July 16, 2019

Eating Raw Meat Causes WI Food Poisoning Outbreak, Again

A Wisconsin E. coli outbreak announced this week was linked to tainted ground beef that sickened three people who ate it raw. A raw meat outbreak? Yes. And it’s not the first time this has happened in Wisconsin.

Ground Beef on PaperIn parts of the Midwest, “Tiger Meat,” a raw ground beef dish similar to steak tartare is popular in some circles, especially those of German heritage. The three people who recently contracted E.coli infections ate Tiger Meat made with raw ground beef purchased from Glenn’s Market and Catering in Watertown, Wisconsin.  Glenn’s has recalled 2,532 pounds of raw, ground meat specifically fresh ground round, fresh ground chuck and fresh ground beef from the morning grind of December 22, 2012 – January 4, 2013. The recalled meat was sold only from the retail meat case. No other products are included in the recall.

In late December 1994, more than 100 Wisconsinites were sickened by Salmonella after eating the raw beef mixture, according to the Centers for Disease Control and Prevention (CDC). There were 107 confirmed cases and 51 probable cases.  The patients ranged in age from 2 to 90 years old, 17 of them were hospitalized.  The source of contamination was identified as the butcher shop that ground the beef.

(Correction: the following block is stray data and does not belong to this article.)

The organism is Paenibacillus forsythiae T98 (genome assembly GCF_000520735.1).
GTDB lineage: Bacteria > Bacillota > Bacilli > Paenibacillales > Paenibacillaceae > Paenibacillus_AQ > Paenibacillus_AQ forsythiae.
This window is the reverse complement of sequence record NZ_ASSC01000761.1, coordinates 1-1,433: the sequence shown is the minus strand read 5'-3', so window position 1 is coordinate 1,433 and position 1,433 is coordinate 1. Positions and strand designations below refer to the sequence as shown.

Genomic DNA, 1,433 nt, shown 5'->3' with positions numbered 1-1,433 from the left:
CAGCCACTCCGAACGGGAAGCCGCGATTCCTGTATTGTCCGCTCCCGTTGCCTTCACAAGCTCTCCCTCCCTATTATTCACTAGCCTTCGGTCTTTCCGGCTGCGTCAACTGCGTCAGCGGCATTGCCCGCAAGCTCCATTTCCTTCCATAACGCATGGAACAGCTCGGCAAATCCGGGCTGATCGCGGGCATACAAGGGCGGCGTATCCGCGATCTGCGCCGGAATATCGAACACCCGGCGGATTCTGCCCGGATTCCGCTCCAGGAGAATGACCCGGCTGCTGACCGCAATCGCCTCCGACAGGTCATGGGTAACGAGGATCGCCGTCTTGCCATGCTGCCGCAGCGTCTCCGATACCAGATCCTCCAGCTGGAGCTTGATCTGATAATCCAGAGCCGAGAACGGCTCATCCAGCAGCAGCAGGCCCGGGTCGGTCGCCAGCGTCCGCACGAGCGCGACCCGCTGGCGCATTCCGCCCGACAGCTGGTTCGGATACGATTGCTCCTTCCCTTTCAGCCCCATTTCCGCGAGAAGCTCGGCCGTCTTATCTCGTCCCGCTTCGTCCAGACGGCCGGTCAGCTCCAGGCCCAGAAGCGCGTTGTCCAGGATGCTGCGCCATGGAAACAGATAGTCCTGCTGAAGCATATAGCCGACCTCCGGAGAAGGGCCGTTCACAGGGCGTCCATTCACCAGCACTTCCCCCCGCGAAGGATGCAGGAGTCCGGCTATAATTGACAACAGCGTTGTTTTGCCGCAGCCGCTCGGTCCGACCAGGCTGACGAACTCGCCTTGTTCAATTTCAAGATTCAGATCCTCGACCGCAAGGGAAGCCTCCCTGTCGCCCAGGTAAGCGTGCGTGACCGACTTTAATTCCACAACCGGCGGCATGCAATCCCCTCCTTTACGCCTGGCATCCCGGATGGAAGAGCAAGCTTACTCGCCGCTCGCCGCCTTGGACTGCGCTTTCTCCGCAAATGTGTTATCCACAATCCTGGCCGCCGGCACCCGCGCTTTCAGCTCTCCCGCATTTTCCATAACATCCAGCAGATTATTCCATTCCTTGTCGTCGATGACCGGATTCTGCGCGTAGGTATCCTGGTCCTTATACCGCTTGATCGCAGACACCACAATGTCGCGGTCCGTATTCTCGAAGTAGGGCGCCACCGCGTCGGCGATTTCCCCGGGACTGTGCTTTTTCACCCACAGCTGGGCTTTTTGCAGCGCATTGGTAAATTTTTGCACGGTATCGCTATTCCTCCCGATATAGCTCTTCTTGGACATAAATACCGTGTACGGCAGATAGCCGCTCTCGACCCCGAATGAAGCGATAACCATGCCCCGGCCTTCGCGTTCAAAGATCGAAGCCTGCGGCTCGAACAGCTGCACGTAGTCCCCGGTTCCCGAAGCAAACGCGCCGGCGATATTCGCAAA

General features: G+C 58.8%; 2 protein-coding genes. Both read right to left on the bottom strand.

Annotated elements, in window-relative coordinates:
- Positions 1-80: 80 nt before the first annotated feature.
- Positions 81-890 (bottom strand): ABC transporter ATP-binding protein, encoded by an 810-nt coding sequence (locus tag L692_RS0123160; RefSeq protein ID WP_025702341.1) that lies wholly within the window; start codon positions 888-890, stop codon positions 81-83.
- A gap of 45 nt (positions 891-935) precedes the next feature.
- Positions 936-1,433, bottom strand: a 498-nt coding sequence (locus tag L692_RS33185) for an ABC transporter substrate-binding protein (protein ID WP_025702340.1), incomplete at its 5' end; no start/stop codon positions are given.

“The outbreak occurred during the winter holiday season, and some patients reported that consumption of raw ground beef during these holidays was a practice brought from Europe by their ancestors,” says an editorial note to the CDC’s report which begins on the somewhat exasperated note: “Despite previously publicized outbreaks of illness associated with and recommendations to avoid eating undercooked meat, some persons continue to eat under-cooked or raw meat.”

The CDC, the US Department of Agriculture (USDA) and most public health officials advise that ground beef is safe to consume only when it is cooked to an internal temperature of 160° F.

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